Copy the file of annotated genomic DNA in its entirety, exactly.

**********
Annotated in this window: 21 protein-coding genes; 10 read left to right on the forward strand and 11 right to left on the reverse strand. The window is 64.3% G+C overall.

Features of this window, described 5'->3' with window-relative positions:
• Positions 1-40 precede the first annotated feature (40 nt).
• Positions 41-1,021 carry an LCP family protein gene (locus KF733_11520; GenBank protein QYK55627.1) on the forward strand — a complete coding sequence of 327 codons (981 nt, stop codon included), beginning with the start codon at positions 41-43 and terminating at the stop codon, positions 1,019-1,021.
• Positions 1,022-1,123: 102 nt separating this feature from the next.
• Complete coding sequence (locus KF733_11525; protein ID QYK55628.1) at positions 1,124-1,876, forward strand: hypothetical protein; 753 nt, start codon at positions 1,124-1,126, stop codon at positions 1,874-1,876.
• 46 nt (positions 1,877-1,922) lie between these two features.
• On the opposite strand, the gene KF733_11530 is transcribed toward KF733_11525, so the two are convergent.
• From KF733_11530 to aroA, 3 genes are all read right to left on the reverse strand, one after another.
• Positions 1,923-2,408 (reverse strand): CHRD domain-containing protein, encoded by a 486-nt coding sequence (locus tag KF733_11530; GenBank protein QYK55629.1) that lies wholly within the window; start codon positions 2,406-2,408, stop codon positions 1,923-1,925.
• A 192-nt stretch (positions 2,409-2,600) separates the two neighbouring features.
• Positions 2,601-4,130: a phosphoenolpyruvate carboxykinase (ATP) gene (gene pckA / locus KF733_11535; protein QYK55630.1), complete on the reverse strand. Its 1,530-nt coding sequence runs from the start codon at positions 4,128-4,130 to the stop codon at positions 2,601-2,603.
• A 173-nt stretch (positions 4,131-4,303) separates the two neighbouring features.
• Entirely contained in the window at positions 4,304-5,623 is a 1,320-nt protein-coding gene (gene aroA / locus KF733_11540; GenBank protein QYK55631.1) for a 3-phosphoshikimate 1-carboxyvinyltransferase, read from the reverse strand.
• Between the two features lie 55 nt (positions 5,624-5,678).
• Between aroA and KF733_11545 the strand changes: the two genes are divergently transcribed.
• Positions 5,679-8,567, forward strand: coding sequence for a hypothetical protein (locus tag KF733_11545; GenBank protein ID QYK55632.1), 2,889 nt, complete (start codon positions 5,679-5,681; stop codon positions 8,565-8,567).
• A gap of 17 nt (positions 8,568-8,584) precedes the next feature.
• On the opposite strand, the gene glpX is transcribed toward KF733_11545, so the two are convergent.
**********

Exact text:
Annotated in this window: 21 protein-coding genes; 10 read left to right on the forward strand and 11 right to left on the reverse strand. The window is 64.3% G+C overall.

Features of this window, described 5'->3' with window-relative positions:
• Positions 1-40 precede the first annotated feature (40 nt).
• Positions 41-1,021 carry an LCP family protein gene (locus KF733_11520; GenBank protein QYK55627.1) on the forward strand — a complete coding sequence of 327 codons (981 nt, stop codon included), beginning with the start codon at positions 41-43 and terminating at the stop codon, positions 1,019-1,021.
• Positions 1,022-1,123: 102 nt separating this feature from the next.
• Complete coding sequence (locus KF733_11525; protein ID QYK55628.1) at positions 1,124-1,876, forward strand: hypothetical protein; 753 nt, start codon at positions 1,124-1,126, stop codon at positions 1,874-1,876.
• 46 nt (positions 1,877-1,922) lie between these two features.
• On the opposite strand, the gene KF733_11530 is transcribed toward KF733_11525, so the two are convergent.
• From KF733_11530 to aroA, 3 genes are all read right to left on the reverse strand, one after another.
• Positions 1,923-2,408 (reverse strand): CHRD domain-containing protein, encoded by a 486-nt coding sequence (locus tag KF733_11530; GenBank protein QYK55629.1) that lies wholly within the window; start codon positions 2,406-2,408, stop codon positions 1,923-1,925.
• A 192-nt stretch (positions 2,409-2,600) separates the two neighbouring features.
• Positions 2,601-4,130: a phosphoenolpyruvate carboxykinase (ATP) gene (gene pckA / locus KF733_11535; protein QYK55630.1), complete on the reverse strand. Its 1,530-nt coding sequence runs from the start codon at positions 4,128-4,130 to the stop codon at positions 2,601-2,603.
• A 173-nt stretch (positions 4,131-4,303) separates the two neighbouring features.
• Entirely contained in the window at positions 4,304-5,623 is a 1,320-nt protein-coding gene (gene aroA / locus KF733_11540; GenBank protein QYK55631.1) for a 3-phosphoshikimate 1-carboxyvinyltransferase, read from the reverse strand.
• Between the two features lie 55 nt (positions 5,624-5,678).
• Between aroA and KF733_11545 the strand changes: the two genes are divergently transcribed.
• Positions 5,679-8,567, forward strand: coding sequence for a hypothetical protein (locus tag KF733_11545; GenBank protein ID QYK55632.1), 2,889 nt, complete (start codon positions 5,679-5,681; stop codon positions 8,565-8,567).
• A gap of 17 nt (positions 8,568-8,584) precedes the next feature.
• On the opposite strand, the gene glpX is transcribed toward KF733_11545, so the two are convergent.